It was a fascinating sight seeing Tony Blair's sister in-law (Lauren Booth) accepting Islam at the annual Global peace and Unity Conference. She has been a staunch supporter of the Palestinian statehood and a human activist. Through her years of travel through the Muslims lands, she learned the religion and traditions well before professing the faith. These are privilege individuals who have every opportunity to listen to the Islamaphobes, but God as they say, work in mysterious ways. Welcome to Islam Lauren Booth. We who are born into this beauty of faith and life style should be thankful to the Allah. Below is an article on her back in 2008
September 3, 2008
Lauren Booth, Tony Blair's sister-in-law, stuck in Gaza StripOrly Halpern, in Jerusalem, and Michael Theodoulou Tony Blair's sister-in-law is stuck in the Gaza Strip today after entering the territory without a permit as part of a human rights mission.
Lauren Booth, sister of the former Prime Minister's wife Cherie, has been refused entry into both Israel and Egypt after arriving in Hamas-run territory by boat from Cyprus 12 days ago. She travelled to Gaza as part of a human rights mission called the Free Gaza Movement, which aims to draw attention to the international blockade of the territory.
Israel says it is under no obligation to allow her entry so she can fly home from Tel Aviv because she had entered Gaza without permission. Egypt, meanwhile, claims it refused her entry through its Rafah crossing point because it had been open for humanitarian traffic only. “It could be days, weeks or years before I can leave, depending on the mood of the Israeli authorities,” she told The Times, adding that she was upset she could not be with her children as they began the school year.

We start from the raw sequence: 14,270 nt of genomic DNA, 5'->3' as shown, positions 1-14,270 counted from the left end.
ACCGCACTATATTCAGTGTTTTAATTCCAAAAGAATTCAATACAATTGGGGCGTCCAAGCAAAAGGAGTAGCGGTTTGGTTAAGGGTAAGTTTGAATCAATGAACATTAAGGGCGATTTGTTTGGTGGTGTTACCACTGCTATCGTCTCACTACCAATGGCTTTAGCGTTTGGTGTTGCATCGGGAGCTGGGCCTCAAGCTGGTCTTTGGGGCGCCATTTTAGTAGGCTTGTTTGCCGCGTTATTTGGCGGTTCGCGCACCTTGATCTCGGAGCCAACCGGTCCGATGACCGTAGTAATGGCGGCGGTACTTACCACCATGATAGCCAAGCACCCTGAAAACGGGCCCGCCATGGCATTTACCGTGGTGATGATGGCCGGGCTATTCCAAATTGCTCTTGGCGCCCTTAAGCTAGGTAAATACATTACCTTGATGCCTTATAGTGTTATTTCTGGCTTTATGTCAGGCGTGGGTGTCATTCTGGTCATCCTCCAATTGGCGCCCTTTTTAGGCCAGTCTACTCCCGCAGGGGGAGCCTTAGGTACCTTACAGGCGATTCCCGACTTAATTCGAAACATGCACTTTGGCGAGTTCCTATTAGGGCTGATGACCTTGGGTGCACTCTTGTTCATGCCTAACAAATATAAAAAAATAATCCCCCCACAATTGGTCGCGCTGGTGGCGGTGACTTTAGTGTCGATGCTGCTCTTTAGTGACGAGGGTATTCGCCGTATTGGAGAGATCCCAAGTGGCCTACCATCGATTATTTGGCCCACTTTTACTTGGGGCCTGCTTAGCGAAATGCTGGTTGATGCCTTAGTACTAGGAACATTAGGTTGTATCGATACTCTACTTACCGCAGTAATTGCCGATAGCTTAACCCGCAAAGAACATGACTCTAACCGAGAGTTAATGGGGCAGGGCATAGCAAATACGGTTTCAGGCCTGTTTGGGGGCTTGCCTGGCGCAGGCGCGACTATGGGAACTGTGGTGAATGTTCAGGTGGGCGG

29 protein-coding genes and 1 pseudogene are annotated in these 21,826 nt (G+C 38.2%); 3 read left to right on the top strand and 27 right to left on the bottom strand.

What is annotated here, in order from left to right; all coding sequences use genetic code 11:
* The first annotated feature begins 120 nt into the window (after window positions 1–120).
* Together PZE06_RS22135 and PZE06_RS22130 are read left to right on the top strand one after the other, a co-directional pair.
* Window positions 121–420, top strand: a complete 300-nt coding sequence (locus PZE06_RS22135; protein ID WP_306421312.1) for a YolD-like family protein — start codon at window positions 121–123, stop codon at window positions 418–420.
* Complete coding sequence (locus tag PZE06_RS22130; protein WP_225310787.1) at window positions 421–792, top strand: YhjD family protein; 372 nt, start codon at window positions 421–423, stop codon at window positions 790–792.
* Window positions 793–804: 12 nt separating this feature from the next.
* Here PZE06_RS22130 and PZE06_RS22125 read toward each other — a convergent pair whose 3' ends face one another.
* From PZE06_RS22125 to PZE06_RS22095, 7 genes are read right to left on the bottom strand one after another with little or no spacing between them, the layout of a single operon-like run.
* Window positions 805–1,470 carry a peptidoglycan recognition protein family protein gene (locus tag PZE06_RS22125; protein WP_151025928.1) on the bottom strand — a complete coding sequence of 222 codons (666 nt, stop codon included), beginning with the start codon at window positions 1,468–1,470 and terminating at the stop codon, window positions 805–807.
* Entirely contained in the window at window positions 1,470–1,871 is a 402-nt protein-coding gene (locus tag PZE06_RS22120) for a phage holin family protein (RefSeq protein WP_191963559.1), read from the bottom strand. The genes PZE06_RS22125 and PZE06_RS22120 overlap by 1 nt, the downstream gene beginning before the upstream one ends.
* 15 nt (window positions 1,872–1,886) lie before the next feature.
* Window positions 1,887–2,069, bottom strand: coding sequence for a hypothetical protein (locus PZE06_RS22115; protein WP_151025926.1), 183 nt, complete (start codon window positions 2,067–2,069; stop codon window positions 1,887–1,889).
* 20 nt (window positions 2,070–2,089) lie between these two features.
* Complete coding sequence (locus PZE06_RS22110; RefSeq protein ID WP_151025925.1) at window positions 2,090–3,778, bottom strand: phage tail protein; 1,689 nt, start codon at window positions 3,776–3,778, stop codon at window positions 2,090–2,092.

Ms Booth said that, after Israel's refusal, she and three others spent hours at the Rafah crossing waiting to cross before Egypt also refused her passage. “We were down there on Saturday in an overheated bus for more than two hours with over 100 people in 90 degree heat,” she said, adding they spent nine hours in total on Saturday and 13 hours on Sunday trying to cross into Egypt. Yigal Palmor, an Israeli foreign ministry spokesman, said: “No country in the world is required to allow a foreign national to enter its territory."
An Egyptian official, who asked to remain anonymous, said: "She was not refused. The crossing was only opened for humanitarian cases that were coordinated in advance by the PA [Palestinian Authority]. Egypt is welcoming anybody at anytime, but not at the Rafah crossing point – which according to a 2005 agreement is being [kept] closed."
Ms Booth broke an Israeli naval blockade on the Strip as part of a human rights mission. The two boats on which she and her party travelled returned to Cyprus a few days later, leaving behind 11 activists to do humanitarian work. Only Ms Booth and three others are trying to leave. “This is a punishment, and it’s a warning to the people who may in the future want to come on the boat: imprisonment in the largest internment camp in history," she said.
Ms Booth said she had visited several refugee camps while in Gaza and took part in a protest to help an old woman who had a spinal tumour to get access to a hospital in Jerusalem. As she remained stranded in Gaza, her brother-in-law - who is now international peace envoy to the Middle East - was holding meetings only a few miles away with officials in Israel. His assistant Matthew Doyle said that the British Consulate was working hard to provide her with assistance.